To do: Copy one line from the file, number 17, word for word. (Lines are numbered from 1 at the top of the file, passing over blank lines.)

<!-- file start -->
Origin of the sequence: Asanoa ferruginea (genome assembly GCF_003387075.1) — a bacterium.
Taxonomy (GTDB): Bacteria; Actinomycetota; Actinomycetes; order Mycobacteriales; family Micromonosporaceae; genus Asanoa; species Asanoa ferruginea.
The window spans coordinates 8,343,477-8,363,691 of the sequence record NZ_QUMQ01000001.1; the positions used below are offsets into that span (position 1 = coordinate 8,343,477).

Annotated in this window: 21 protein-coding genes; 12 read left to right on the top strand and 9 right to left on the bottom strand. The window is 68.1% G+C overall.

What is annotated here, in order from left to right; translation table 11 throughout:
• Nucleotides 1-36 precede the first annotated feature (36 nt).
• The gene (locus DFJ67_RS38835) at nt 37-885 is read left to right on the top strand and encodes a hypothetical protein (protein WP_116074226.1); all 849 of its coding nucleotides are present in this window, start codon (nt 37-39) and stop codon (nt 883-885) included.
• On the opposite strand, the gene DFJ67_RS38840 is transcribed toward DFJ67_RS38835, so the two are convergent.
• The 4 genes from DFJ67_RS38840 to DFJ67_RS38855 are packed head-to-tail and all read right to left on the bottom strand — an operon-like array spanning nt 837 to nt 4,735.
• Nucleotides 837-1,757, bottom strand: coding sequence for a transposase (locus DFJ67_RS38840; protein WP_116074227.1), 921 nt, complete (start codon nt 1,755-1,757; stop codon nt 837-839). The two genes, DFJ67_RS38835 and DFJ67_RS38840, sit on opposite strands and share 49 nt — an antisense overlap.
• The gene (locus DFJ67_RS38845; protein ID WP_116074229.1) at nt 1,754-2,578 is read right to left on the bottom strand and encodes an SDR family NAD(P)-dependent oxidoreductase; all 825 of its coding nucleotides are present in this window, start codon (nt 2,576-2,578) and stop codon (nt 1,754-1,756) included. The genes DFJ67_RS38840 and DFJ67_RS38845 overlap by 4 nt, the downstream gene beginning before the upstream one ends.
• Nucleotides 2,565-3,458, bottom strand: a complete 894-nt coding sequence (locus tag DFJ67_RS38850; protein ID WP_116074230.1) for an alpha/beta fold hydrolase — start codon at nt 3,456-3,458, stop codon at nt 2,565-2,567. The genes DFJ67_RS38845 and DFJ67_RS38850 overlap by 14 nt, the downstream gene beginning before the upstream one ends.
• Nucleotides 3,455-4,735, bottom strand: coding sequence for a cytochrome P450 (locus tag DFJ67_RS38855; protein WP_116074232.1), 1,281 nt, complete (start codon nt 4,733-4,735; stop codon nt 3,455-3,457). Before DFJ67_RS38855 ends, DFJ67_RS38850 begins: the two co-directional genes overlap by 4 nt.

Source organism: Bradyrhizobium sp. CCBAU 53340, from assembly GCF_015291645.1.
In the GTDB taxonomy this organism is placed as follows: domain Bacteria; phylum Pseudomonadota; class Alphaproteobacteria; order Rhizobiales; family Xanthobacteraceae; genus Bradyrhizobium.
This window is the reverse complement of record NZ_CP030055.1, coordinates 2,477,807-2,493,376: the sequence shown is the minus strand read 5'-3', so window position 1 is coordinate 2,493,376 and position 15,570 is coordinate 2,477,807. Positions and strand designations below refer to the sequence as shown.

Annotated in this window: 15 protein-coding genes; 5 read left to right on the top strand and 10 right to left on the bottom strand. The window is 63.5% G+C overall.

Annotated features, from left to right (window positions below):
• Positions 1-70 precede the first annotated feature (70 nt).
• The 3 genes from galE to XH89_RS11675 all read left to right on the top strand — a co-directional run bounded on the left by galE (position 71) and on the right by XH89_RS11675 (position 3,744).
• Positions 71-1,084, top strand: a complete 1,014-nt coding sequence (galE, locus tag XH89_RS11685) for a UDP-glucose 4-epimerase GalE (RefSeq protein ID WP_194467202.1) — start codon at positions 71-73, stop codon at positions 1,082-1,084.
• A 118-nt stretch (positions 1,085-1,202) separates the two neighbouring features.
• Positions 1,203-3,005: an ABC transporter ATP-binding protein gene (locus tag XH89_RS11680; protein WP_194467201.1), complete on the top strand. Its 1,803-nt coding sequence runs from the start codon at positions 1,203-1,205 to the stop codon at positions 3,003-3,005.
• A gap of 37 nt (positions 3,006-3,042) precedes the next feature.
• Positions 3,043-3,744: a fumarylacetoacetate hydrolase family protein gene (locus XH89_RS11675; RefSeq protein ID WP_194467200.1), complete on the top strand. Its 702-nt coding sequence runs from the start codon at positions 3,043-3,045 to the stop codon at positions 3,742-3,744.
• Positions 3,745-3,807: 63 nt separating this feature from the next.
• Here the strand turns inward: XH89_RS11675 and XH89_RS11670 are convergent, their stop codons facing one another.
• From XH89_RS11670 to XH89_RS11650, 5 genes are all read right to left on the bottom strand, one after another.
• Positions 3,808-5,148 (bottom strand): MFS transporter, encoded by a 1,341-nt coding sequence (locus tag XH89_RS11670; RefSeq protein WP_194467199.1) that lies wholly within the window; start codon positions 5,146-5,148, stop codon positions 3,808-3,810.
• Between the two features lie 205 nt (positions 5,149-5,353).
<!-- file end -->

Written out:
Annotated in this window: 15 protein-coding genes; 5 read left to right on the top strand and 10 right to left on the bottom strand. The window is 63.5% G+C overall.